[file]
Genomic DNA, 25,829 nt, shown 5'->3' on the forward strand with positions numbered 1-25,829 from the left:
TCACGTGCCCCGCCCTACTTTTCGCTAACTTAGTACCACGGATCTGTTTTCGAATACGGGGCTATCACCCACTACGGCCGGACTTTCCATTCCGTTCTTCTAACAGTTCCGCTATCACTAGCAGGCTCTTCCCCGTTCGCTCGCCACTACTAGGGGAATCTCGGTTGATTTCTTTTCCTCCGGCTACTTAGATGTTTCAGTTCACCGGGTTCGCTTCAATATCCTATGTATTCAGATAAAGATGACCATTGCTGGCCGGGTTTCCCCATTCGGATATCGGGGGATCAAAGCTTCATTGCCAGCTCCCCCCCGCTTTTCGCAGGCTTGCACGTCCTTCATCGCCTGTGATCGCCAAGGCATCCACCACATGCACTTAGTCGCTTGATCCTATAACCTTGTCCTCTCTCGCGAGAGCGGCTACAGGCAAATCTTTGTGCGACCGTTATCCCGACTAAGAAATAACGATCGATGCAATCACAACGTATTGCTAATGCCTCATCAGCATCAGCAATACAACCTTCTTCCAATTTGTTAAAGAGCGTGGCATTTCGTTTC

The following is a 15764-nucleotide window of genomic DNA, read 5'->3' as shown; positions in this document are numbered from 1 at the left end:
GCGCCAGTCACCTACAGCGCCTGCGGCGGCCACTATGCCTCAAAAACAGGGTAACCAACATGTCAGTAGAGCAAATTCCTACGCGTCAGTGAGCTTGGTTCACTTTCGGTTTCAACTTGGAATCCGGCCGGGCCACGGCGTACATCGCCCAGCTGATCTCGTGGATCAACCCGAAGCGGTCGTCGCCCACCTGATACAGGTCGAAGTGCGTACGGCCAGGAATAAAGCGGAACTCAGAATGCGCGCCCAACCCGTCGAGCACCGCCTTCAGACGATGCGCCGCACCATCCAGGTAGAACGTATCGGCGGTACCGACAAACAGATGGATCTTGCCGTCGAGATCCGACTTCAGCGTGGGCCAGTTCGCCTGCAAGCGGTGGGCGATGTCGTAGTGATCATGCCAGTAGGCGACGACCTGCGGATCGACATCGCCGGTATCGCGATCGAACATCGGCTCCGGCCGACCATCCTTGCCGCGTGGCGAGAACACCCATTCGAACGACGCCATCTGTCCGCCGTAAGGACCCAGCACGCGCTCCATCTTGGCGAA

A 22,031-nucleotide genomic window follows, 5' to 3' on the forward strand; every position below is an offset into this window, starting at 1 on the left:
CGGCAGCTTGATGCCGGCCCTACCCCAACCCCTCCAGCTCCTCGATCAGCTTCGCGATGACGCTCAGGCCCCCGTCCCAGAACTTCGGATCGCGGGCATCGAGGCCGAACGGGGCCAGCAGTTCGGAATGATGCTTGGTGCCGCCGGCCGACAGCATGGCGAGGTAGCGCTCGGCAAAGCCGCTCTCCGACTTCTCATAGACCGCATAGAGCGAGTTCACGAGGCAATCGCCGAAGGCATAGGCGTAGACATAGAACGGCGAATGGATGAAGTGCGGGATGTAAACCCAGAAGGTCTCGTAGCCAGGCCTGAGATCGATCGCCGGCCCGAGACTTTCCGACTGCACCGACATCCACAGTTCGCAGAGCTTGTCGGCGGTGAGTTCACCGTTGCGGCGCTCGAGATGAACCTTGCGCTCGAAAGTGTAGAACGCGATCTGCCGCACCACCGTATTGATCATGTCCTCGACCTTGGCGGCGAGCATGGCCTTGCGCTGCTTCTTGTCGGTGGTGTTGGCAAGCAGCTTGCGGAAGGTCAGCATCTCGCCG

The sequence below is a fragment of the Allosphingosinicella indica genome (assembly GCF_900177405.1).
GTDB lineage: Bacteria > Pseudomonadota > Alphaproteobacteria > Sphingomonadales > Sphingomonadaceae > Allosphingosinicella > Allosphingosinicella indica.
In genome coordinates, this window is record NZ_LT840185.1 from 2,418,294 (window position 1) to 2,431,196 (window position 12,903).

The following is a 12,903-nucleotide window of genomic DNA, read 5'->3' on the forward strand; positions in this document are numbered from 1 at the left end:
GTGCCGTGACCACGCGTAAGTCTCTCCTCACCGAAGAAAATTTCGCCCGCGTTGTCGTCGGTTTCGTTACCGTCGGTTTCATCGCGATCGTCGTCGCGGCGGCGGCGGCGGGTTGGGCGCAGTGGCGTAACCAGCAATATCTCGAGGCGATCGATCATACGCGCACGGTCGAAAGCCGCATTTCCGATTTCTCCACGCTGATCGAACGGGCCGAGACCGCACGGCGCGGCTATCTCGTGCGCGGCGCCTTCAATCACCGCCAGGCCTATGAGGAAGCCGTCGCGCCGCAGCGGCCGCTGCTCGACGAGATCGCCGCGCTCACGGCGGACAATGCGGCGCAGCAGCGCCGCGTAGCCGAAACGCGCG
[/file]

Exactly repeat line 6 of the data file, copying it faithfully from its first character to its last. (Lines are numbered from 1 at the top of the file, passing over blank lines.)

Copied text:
CGGCAGCTTGATGCCGGCCCTACCCCAACCCCTCCAGCTCCTCGATCAGCTTCGCGATGACGCTCAGGCCCCCGTCCCAGAACTTCGGATCGCGGGCATCGAGGCCGAACGGGGCCAGCAGTTCGGAATGATGCTTGGTGCCGCCGGCCGACAGCATGGCGAGGTAGCGCTCGGCAAAGCCGCTCTCCGACTTCTCATAGACCGCATAGAGCGAGTTCACGAGGCAATCGCCGAAGGCATAGGCGTAGACATAGAACGGCGAATGGATGAAGTGCGGGATGTAAACCCAGAAGGTCTCGTAGCCAGGCCTGAGATCGATCGCCGGCCCGAGACTTTCCGACTGCACCGACATCCACAGTTCGCAGAGCTTGTCGGCGGTGAGTTCACCGTTGCGGCGCTCGAGATGAACCTTGCGCTCGAAAGTGTAGAACGCGATCTGCCGCACCACCGTATTGATCATGTCCTCGACCTTGGCGGCGAGCATGGCCTTGCGCTGCTTCTTGTCGGTGGTGTTGGCAAGCAGCTTGCGGAAGGTCAGCATCTCGCCG